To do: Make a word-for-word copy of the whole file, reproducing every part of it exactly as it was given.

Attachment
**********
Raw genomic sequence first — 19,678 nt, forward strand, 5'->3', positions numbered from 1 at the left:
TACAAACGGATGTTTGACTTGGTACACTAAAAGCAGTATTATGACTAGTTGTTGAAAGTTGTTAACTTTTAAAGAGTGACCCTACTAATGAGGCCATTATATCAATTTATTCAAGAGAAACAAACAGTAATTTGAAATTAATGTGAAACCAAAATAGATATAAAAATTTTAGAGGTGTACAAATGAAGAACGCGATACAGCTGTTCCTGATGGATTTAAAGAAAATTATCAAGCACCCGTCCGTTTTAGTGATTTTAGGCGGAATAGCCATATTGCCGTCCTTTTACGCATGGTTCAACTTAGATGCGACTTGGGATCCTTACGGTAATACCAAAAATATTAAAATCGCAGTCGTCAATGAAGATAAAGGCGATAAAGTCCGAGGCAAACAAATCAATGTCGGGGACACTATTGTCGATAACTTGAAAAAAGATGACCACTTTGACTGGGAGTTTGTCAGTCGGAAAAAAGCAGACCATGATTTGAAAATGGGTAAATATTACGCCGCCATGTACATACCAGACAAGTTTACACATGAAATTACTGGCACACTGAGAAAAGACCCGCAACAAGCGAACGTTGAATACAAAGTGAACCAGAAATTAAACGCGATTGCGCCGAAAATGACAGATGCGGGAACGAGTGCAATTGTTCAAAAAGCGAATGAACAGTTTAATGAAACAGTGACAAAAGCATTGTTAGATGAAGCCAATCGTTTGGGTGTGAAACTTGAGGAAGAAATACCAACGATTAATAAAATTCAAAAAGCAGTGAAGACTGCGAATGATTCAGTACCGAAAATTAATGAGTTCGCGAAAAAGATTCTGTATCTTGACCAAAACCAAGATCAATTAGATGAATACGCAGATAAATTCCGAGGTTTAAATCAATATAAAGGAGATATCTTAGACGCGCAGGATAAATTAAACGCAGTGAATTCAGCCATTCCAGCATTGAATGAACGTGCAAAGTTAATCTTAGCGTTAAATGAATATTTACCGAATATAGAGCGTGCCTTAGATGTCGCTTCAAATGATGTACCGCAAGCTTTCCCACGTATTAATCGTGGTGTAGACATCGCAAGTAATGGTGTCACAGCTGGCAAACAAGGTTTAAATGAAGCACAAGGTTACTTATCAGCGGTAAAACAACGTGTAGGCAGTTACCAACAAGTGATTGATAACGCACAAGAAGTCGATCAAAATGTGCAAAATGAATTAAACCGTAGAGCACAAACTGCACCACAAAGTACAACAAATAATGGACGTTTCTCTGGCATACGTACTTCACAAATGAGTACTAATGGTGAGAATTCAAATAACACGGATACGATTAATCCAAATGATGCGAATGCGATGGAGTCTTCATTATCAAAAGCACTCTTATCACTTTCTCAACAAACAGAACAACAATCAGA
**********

Raw genomic sequence first — 19,678 nt, forward strand, 5'->3', positions numbered from 1 at the left:
TACAAACGGATGTTTGACTTGGTACACTAAAAGCAGTATTATGACTAGTTGTTGAAAGTTGTTAACTTTTAAAGAGTGACCCTACTAATGAGGCCATTATATCAATTTATTCAAGAGAAACAAACAGTAATTTGAAATTAATGTGAAACCAAAATAGATATAAAAATTTTAGAGGTGTACAAATGAAGAACGCGATACAGCTGTTCCTGATGGATTTAAAGAAAATTATCAAGCACCCGTCCGTTTTAGTGATTTTAGGCGGAATAGCCATATTGCCGTCCTTTTACGCATGGTTCAACTTAGATGCGACTTGGGATCCTTACGGTAATACCAAAAATATTAAAATCGCAGTCGTCAATGAAGATAAAGGCGATAAAGTCCGAGGCAAACAAATCAATGTCGGGGACACTATTGTCGATAACTTGAAAAAAGATGACCACTTTGACTGGGAGTTTGTCAGTCGGAAAAAAGCAGACCATGATTTGAAAATGGGTAAATATTACGCCGCCATGTACATACCAGACAAGTTTACACATGAAATTACTGGCACACTGAGAAAAGACCCGCAACAAGCGAACGTTGAATACAAAGTGAACCAGAAATTAAACGCGATTGCGCCGAAAATGACAGATGCGGGAACGAGTGCAATTGTTCAAAAAGCGAATGAACAGTTTAATGAAACAGTGACAAAAGCATTGTTAGATGAAGCCAATCGTTTGGGTGTGAAACTTGAGGAAGAAATACCAACGATTAATAAAATTCAAAAAGCAGTGAAGACTGCGAATGATTCAGTACCGAAAATTAATGAGTTCGCGAAAAAGATTCTGTATCTTGACCAAAACCAAGATCAATTAGATGAATACGCAGATAAATTCCGAGGTTTAAATCAATATAAAGGAGATATCTTAGACGCGCAGGATAAATTAAACGCAGTGAATTCAGCCATTCCAGCATTGAATGAACGTGCAAAGTTAATCTTAGCGTTAAATGAATATTTACCGAATATAGAGCGTGCCTTAGATGTCGCTTCAAATGATGTACCGCAAGCTTTCCCACGTATTAATCGTGGTGTAGACATCGCAAGTAATGGTGTCACAGCTGGCAAACAAGGTTTAAATGAAGCACAAGGTTACTTATCAGCGGTAAAACAACGTGTAGGCAGTTACCAACAAGTGATTGATAACGCACAAGAAGTCGATCAAAATGTGCAAAATGAATTAAACCGTAGAGCACAAACTGCACCACAAAGTACAACAAATAATGGACGTTTCTCTGGCATACGTACTTCACAAATGAGTACTAATGGTGAGAATTCAAATAACACGGATACGATTAATCCAAATGATGCGAATGCGATGGAGTCTTCATTATCAAAAGCACTCTTATCACTTTCTCAACAAACAGAACAACAATCAGA